When discussing the practice of Ashkenazim to begin reciting selichos on Motzei Shabbos, the Leket Yosher cites an interesting midrash. When Klal Yisrael entered Eretz Yisrael, the Torah dressed in sackcloth and cried out to Hashem. While in the wilderness her needs were taken care of but now that Klal Yisrael was to begin their new lifestyle in Eretz Yisrael she was going to be cast away. In the wilderness Hashem had provided food, shelter, and clothing to His people; thus, there was sufficient time to learn. Now, the people would need to work for these basic necessities and the Torah was concerned that Klal Yisrael would not have time to learn.
The midrash teaches us that Hashem pacified the Torah by telling her that she was lonely and Shabbos was lonely and that the two would be paired up and provide comfort for each other. Klal Yisrael has to refrain from working on this holy day and they would have time to study Torah. Therefore, on Motzei Shabbos, everyone is happy after a long day of learning productively.
The Maharal, and others, often mention that this world has a natural order of sevens. Therefore, often this number is used to symbolize a complete natural existence. If we assign a numerical value to each day of the week then every day has a pair that allows it to reach this completion. Sunday is the first day and therefore designated as being valued at one. When paired with the sixth day, Friday, they equal seven. Utilizing this system we see that the only day with no pair is Shabbos, thus allowing us to see that naturally it is a "lonely day."
This famous numerical pairing is only half of the picture, though. Each day of the week is assigned a celestial body that is considered to be the sign of that day. The seven days of the week (in order from Sunday) align with the sun, moon, Mars, Mercury, Jupiter, Venus, and Saturn. Additionally, Chazal expressed the construct of the cosmos as being similar to an onion. From the perspective of mankind, the planets and stars appear to circle around our planet. Earth is expressed as a core and these outer layers of orbits are similar to our onion's layers. There seven lowest orbits are those of the sun, moon, and the planets visible to the naked eye. These are the same objects assigned to the days of the week.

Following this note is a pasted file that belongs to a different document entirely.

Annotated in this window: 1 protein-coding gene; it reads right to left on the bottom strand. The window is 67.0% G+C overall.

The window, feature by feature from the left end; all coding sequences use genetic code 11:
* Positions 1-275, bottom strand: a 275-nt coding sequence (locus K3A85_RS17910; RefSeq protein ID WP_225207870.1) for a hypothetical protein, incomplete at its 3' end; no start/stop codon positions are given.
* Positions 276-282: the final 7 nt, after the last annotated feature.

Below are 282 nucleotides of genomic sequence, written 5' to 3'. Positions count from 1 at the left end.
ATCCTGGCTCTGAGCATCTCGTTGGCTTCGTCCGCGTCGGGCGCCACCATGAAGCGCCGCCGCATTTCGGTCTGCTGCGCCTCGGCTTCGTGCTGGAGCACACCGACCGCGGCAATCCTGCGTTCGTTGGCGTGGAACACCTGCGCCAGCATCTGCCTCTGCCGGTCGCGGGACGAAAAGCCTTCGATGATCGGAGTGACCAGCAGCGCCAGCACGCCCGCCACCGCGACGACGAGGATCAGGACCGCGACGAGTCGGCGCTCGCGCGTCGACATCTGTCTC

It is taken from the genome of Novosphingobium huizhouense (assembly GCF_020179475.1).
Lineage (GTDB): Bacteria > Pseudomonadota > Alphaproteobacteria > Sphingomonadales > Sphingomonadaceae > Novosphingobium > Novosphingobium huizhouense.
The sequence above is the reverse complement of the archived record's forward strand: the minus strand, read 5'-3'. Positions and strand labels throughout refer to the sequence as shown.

The first orbit is that of the moon and if we pair it with the sixth we find that it is paired with Jupiter. Interestingly, the moon goes with Monday which is the second day and its pair would be Thursday which is Jupiter; these are the exact same objects! The second orbit is that of Mercury and that needs to be paired with the fifth orbit to equal seven. This has us pairing Mercury with Mars. In the days of the week, Mercury is Wednesday (4) and it would therefore pair with Mars, Tuesday (3). The third orbit is that of Venus and pairs with the fourth which is the sun. Similarly, Sunday's sign is the sun (1) and that pairs with Venus which is designated as Friday's sign (6). (See Mishneh Torah Yesodai Hatorah 3:1 for the listing of orbits). The only planet left out is Saturn whose orbit is seven and whose day is Shabbos (7)! All the objects find the some object to pair with both when looking at the days of the week and the orbits of the associated planets!!! Shabbos was lonely and thus it is our job to make sure that she find her appropriate mate every week by utilizing this restful day to make time to learn Torah.